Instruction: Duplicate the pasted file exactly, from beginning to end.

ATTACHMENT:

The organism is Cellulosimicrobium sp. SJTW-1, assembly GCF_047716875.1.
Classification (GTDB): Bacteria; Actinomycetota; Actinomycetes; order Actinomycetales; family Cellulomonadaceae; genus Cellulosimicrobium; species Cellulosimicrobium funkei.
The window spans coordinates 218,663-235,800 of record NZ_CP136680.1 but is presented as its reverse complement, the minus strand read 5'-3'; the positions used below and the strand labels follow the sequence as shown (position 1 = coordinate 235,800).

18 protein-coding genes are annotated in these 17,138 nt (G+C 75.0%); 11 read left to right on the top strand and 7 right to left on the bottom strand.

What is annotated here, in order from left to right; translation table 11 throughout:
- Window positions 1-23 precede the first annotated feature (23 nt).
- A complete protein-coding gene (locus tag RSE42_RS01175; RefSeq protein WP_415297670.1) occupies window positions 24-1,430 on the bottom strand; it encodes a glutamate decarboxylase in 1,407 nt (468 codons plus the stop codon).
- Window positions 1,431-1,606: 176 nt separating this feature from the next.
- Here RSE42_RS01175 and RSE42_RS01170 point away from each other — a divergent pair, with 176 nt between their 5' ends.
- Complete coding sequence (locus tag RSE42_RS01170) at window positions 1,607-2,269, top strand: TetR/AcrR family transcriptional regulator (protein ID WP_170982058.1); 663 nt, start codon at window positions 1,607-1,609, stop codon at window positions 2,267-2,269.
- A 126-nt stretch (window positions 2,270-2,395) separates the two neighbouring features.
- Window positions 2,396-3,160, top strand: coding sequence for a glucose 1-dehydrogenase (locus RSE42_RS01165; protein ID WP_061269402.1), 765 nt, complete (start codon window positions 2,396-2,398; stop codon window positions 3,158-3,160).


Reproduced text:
The organism is Cellulosimicrobium sp. SJTW-1, assembly GCF_047716875.1.
Classification (GTDB): Bacteria; Actinomycetota; Actinomycetes; order Actinomycetales; family Cellulomonadaceae; genus Cellulosimicrobium; species Cellulosimicrobium funkei.
The window spans coordinates 218,663-235,800 of record NZ_CP136680.1 but is presented as its reverse complement, the minus strand read 5'-3'; the positions used below and the strand labels follow the sequence as shown (position 1 = coordinate 235,800).

18 protein-coding genes are annotated in these 17,138 nt (G+C 75.0%); 11 read left to right on the top strand and 7 right to left on the bottom strand.

What is annotated here, in order from left to right; translation table 11 throughout:
- Window positions 1-23 precede the first annotated feature (23 nt).
- A complete protein-coding gene (locus tag RSE42_RS01175; RefSeq protein WP_415297670.1) occupies window positions 24-1,430 on the bottom strand; it encodes a glutamate decarboxylase in 1,407 nt (468 codons plus the stop codon).
- Window positions 1,431-1,606: 176 nt separating this feature from the next.
- Here RSE42_RS01175 and RSE42_RS01170 point away from each other — a divergent pair, with 176 nt between their 5' ends.
- Complete coding sequence (locus tag RSE42_RS01170) at window positions 1,607-2,269, top strand: TetR/AcrR family transcriptional regulator (protein ID WP_170982058.1); 663 nt, start codon at window positions 1,607-1,609, stop codon at window positions 2,267-2,269.
- A 126-nt stretch (window positions 2,270-2,395) separates the two neighbouring features.
- Window positions 2,396-3,160, top strand: coding sequence for a glucose 1-dehydrogenase (locus RSE42_RS01165; protein ID WP_061269402.1), 765 nt, complete (start codon window positions 2,396-2,398; stop codon window positions 3,158-3,160).